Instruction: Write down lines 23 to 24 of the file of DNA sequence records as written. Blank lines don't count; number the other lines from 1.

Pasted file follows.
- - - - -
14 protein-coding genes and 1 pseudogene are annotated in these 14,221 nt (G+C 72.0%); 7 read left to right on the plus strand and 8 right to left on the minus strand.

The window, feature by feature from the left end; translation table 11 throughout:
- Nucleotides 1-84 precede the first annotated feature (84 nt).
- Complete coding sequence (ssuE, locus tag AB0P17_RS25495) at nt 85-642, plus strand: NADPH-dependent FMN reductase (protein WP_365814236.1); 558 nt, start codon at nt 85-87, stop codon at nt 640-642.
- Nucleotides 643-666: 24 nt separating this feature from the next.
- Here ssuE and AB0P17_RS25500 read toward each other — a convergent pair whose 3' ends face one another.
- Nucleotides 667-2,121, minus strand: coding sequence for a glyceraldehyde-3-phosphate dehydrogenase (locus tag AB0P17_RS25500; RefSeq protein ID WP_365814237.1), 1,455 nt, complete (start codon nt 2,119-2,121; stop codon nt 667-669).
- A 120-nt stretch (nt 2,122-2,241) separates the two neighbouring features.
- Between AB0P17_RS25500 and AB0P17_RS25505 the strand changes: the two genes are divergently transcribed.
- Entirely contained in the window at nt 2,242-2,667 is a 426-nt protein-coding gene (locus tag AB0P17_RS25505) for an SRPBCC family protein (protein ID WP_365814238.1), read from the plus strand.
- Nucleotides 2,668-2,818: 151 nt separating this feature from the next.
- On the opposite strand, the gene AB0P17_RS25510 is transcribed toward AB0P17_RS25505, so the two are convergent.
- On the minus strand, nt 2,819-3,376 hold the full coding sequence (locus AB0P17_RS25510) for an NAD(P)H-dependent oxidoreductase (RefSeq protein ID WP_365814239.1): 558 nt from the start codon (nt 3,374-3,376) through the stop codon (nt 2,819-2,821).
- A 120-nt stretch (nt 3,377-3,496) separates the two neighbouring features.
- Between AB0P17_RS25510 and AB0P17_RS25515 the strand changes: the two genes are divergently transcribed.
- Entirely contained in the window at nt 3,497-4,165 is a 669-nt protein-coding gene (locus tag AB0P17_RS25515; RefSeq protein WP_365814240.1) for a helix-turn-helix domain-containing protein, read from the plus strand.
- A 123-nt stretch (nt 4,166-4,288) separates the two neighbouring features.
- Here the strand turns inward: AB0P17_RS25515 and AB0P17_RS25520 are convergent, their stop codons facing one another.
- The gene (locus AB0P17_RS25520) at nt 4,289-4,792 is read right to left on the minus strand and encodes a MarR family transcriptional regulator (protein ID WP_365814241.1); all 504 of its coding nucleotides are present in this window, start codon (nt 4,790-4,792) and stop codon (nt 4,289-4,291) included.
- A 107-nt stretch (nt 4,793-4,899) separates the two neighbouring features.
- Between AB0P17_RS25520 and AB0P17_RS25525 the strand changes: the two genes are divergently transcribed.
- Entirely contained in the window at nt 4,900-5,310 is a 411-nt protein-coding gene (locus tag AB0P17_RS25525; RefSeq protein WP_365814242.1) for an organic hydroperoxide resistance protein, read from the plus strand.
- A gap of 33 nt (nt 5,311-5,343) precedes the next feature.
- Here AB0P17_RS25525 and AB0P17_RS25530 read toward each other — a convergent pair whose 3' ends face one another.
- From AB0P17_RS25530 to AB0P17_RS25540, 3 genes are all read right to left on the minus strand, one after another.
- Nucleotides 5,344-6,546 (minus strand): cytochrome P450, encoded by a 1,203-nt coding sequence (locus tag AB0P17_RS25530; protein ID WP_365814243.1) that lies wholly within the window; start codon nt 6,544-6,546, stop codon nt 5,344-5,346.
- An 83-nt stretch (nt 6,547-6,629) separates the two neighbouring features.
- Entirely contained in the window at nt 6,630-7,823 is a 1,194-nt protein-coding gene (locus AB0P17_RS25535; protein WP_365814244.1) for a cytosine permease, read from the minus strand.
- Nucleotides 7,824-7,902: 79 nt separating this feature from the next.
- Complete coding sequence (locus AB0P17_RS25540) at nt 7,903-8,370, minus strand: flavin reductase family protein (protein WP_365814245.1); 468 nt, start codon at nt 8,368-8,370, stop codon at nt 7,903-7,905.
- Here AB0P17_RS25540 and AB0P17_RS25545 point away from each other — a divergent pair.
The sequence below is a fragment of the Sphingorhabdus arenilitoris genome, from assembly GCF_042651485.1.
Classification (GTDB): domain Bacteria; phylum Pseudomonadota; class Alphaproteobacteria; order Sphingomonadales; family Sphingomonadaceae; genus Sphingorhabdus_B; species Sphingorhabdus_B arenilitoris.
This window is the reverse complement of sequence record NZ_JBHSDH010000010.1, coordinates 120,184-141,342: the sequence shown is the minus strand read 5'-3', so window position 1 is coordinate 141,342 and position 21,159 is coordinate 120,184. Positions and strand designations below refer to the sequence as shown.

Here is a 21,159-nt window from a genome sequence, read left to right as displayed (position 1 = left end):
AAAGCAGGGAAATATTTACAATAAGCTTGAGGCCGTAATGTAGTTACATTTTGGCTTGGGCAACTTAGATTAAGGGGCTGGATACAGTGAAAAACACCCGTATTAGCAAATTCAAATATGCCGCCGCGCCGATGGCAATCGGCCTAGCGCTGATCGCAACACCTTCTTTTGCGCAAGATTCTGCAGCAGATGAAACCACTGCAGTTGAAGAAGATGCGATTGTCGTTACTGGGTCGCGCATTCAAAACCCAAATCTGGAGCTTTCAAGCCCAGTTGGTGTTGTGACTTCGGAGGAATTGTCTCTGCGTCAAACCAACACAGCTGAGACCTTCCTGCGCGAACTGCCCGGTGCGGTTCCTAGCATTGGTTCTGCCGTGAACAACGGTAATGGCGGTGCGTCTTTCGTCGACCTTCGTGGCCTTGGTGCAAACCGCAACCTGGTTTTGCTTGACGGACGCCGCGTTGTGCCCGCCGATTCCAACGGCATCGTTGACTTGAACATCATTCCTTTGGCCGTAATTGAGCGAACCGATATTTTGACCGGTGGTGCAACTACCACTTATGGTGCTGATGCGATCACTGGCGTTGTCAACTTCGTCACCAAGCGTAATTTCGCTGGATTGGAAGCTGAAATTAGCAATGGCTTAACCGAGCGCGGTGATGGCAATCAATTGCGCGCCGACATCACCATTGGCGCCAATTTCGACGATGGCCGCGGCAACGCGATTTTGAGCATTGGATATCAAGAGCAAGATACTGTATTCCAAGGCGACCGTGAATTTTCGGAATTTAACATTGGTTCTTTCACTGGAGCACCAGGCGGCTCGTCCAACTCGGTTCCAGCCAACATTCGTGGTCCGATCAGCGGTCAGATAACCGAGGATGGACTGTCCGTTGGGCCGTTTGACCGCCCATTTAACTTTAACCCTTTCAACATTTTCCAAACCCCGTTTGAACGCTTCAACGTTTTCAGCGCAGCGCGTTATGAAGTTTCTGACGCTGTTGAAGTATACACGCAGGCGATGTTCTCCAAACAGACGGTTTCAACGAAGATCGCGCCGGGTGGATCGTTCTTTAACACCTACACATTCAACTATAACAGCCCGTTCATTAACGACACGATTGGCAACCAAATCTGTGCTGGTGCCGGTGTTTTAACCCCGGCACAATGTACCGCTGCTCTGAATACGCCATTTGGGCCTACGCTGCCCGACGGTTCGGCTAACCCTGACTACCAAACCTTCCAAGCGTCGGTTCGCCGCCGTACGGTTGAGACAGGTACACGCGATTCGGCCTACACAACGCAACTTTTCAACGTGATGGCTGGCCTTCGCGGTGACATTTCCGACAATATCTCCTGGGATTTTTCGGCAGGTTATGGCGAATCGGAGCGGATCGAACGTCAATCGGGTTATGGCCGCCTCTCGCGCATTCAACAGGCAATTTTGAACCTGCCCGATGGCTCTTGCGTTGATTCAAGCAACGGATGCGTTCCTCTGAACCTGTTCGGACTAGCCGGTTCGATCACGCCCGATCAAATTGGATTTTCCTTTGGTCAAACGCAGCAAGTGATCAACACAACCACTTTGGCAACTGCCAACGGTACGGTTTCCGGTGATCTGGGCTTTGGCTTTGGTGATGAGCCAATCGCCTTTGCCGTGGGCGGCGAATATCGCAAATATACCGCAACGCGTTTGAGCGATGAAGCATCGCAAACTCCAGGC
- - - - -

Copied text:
- A gap of 33 nt (nt 5,311-5,343) precedes the next feature.
- Here AB0P17_RS25525 and AB0P17_RS25530 read toward each other — a convergent pair whose 3' ends face one another.